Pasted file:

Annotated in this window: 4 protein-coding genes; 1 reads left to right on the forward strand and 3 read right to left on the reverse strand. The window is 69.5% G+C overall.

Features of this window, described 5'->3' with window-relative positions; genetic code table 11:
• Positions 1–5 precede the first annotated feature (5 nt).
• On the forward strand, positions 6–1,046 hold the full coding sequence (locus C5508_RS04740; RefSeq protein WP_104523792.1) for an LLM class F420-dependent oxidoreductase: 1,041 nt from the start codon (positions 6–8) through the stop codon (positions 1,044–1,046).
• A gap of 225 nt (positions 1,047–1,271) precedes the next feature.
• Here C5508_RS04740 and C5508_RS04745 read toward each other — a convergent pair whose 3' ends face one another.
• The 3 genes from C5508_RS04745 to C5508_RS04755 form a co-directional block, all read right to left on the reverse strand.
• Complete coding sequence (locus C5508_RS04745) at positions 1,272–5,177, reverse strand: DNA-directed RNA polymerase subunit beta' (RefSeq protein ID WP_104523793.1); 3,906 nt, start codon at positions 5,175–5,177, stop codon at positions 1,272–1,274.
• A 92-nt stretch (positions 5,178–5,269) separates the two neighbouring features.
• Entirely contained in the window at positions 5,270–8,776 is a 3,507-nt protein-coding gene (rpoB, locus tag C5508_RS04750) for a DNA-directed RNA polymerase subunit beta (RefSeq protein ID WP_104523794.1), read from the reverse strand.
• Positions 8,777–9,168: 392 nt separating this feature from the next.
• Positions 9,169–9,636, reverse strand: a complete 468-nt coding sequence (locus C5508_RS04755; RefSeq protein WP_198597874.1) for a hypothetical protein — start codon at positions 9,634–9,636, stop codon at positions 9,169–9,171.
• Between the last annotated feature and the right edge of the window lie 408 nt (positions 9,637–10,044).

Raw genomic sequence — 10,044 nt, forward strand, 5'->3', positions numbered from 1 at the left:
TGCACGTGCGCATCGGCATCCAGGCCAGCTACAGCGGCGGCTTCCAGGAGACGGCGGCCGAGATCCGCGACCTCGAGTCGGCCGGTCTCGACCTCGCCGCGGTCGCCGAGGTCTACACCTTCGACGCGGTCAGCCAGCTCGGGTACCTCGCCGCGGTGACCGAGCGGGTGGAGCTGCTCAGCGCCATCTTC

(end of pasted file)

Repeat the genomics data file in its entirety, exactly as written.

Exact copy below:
Annotated in this window: 4 protein-coding genes; 1 reads left to right on the forward strand and 3 read right to left on the reverse strand. The window is 69.5% G+C overall.

Features of this window, described 5'->3' with window-relative positions; genetic code table 11:
• Positions 1–5 precede the first annotated feature (5 nt).
• On the forward strand, positions 6–1,046 hold the full coding sequence (locus C5508_RS04740; RefSeq protein WP_104523792.1) for an LLM class F420-dependent oxidoreductase: 1,041 nt from the start codon (positions 6–8) through the stop codon (positions 1,044–1,046).
• A gap of 225 nt (positions 1,047–1,271) precedes the next feature.
• Here C5508_RS04740 and C5508_RS04745 read toward each other — a convergent pair whose 3' ends face one another.
• The 3 genes from C5508_RS04745 to C5508_RS04755 form a co-directional block, all read right to left on the reverse strand.
• Complete coding sequence (locus C5508_RS04745) at positions 1,272–5,177, reverse strand: DNA-directed RNA polymerase subunit beta' (RefSeq protein ID WP_104523793.1); 3,906 nt, start codon at positions 5,175–5,177, stop codon at positions 1,272–1,274.
• A 92-nt stretch (positions 5,178–5,269) separates the two neighbouring features.
• Entirely contained in the window at positions 5,270–8,776 is a 3,507-nt protein-coding gene (rpoB, locus tag C5508_RS04750) for a DNA-directed RNA polymerase subunit beta (RefSeq protein ID WP_104523794.1), read from the reverse strand.
• Positions 8,777–9,168: 392 nt separating this feature from the next.
• Positions 9,169–9,636, reverse strand: a complete 468-nt coding sequence (locus C5508_RS04755; RefSeq protein WP_198597874.1) for a hypothetical protein — start codon at positions 9,634–9,636, stop codon at positions 9,169–9,171.
• Between the last annotated feature and the right edge of the window lie 408 nt (positions 9,637–10,044).

Raw genomic sequence — 10,044 nt, forward strand, 5'->3', positions numbered from 1 at the left:
TGCACGTGCGCATCGGCATCCAGGCCAGCTACAGCGGCGGCTTCCAGGAGACGGCGGCCGAGATCCGCGACCTCGAGTCGGCCGGTCTCGACCTCGCCGCGGTCGCCGAGGTCTACACCTTCGACGCGGTCAGCCAGCTCGGGTACCTCGCCGCGGTGACCGAGCGGGTGGAGCTGCTCAGCGCCATCTTC